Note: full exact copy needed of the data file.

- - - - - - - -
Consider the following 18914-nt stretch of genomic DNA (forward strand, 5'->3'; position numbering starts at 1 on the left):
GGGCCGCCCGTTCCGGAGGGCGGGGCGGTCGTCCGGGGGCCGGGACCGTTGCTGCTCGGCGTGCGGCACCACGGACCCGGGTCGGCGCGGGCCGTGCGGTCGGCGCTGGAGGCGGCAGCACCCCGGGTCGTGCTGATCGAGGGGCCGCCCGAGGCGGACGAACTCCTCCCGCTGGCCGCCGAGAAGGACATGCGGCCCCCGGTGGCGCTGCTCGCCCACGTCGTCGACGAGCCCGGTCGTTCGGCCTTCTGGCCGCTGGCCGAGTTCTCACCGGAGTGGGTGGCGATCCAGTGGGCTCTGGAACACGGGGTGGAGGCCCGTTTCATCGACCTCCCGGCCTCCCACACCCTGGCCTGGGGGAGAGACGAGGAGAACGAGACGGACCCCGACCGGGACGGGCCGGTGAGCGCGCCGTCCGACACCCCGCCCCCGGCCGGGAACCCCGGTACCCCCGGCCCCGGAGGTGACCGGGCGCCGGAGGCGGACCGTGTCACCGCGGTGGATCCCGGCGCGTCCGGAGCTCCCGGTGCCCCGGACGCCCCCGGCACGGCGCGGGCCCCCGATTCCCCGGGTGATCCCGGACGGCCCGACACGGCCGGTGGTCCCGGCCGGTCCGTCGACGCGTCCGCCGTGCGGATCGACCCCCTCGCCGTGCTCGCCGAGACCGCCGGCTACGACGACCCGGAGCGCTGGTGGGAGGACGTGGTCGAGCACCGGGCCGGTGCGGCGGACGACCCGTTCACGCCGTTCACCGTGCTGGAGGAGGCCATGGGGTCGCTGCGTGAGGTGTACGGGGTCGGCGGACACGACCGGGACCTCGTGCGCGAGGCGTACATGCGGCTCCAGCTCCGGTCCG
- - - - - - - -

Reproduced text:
Consider the following 18914-nt stretch of genomic DNA (forward strand, 5'->3'; position numbering starts at 1 on the left):
GGGCCGCCCGTTCCGGAGGGCGGGGCGGTCGTCCGGGGGCCGGGACCGTTGCTGCTCGGCGTGCGGCACCACGGACCCGGGTCGGCGCGGGCCGTGCGGTCGGCGCTGGAGGCGGCAGCACCCCGGGTCGTGCTGATCGAGGGGCCGCCCGAGGCGGACGAACTCCTCCCGCTGGCCGCCGAGAAGGACATGCGGCCCCCGGTGGCGCTGCTCGCCCACGTCGTCGACGAGCCCGGTCGTTCGGCCTTCTGGCCGCTGGCCGAGTTCTCACCGGAGTGGGTGGCGATCCAGTGGGCTCTGGAACACGGGGTGGAGGCCCGTTTCATCGACCTCCCGGCCTCCCACACCCTGGCCTGGGGGAGAGACGAGGAGAACGAGACGGACCCCGACCGGGACGGGCCGGTGAGCGCGCCGTCCGACACCCCGCCCCCGGCCGGGAACCCCGGTACCCCCGGCCCCGGAGGTGACCGGGCGCCGGAGGCGGACCGTGTCACCGCGGTGGATCCCGGCGCGTCCGGAGCTCCCGGTGCCCCGGACGCCCCCGGCACGGCGCGGGCCCCCGATTCCCCGGGTGATCCCGGACGGCCCGACACGGCCGGTGGTCCCGGCCGGTCCGTCGACGCGTCCGCCGTGCGGATCGACCCCCTCGCCGTGCTCGCCGAGACCGCCGGCTACGACGACCCGGAGCGCTGGTGGGAGGACGTGGTCGAGCACCGGGCCGGTGCGGCGGACGACCCGTTCACGCCGTTCACCGTGCTGGAGGAGGCCATGGGGTCGCTGCGTGAGGTGTACGGGGTCGGCGGACACGACCGGGACCTCGTGCGCGAGGCGTACATGCGGCTCCAGCTCCGGTCCG